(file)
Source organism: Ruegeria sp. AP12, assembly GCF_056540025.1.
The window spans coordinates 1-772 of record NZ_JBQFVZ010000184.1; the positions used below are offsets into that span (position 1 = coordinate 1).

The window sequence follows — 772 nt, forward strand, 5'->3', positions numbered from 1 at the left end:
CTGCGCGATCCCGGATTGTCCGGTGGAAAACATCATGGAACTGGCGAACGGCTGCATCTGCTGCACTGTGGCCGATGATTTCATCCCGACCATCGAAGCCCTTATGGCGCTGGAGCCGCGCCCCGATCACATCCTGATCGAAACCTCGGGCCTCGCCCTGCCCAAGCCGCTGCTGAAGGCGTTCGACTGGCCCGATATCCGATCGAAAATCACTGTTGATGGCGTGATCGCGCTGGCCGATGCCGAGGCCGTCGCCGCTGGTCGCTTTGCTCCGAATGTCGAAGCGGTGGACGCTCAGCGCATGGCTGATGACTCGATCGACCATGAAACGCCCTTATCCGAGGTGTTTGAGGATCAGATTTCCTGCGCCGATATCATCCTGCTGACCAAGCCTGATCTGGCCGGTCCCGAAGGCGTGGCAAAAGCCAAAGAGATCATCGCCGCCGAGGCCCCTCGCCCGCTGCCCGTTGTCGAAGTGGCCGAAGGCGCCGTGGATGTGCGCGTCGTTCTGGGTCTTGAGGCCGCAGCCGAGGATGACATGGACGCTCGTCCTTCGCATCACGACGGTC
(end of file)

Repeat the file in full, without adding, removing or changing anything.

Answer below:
Source organism: Ruegeria sp. AP12, assembly GCF_056540025.1.
The window spans coordinates 1-772 of record NZ_JBQFVZ010000184.1; the positions used below are offsets into that span (position 1 = coordinate 1).

The window sequence follows — 772 nt, forward strand, 5'->3', positions numbered from 1 at the left end:
CTGCGCGATCCCGGATTGTCCGGTGGAAAACATCATGGAACTGGCGAACGGCTGCATCTGCTGCACTGTGGCCGATGATTTCATCCCGACCATCGAAGCCCTTATGGCGCTGGAGCCGCGCCCCGATCACATCCTGATCGAAACCTCGGGCCTCGCCCTGCCCAAGCCGCTGCTGAAGGCGTTCGACTGGCCCGATATCCGATCGAAAATCACTGTTGATGGCGTGATCGCGCTGGCCGATGCCGAGGCCGTCGCCGCTGGTCGCTTTGCTCCGAATGTCGAAGCGGTGGACGCTCAGCGCATGGCTGATGACTCGATCGACCATGAAACGCCCTTATCCGAGGTGTTTGAGGATCAGATTTCCTGCGCCGATATCATCCTGCTGACCAAGCCTGATCTGGCCGGTCCCGAAGGCGTGGCAAAAGCCAAAGAGATCATCGCCGCCGAGGCCCCTCGCCCGCTGCCCGTTGTCGAAGTGGCCGAAGGCGCCGTGGATGTGCGCGTCGTTCTGGGTCTTGAGGCCGCAGCCGAGGATGACATGGACGCTCGTCCTTCGCATCACGACGGTC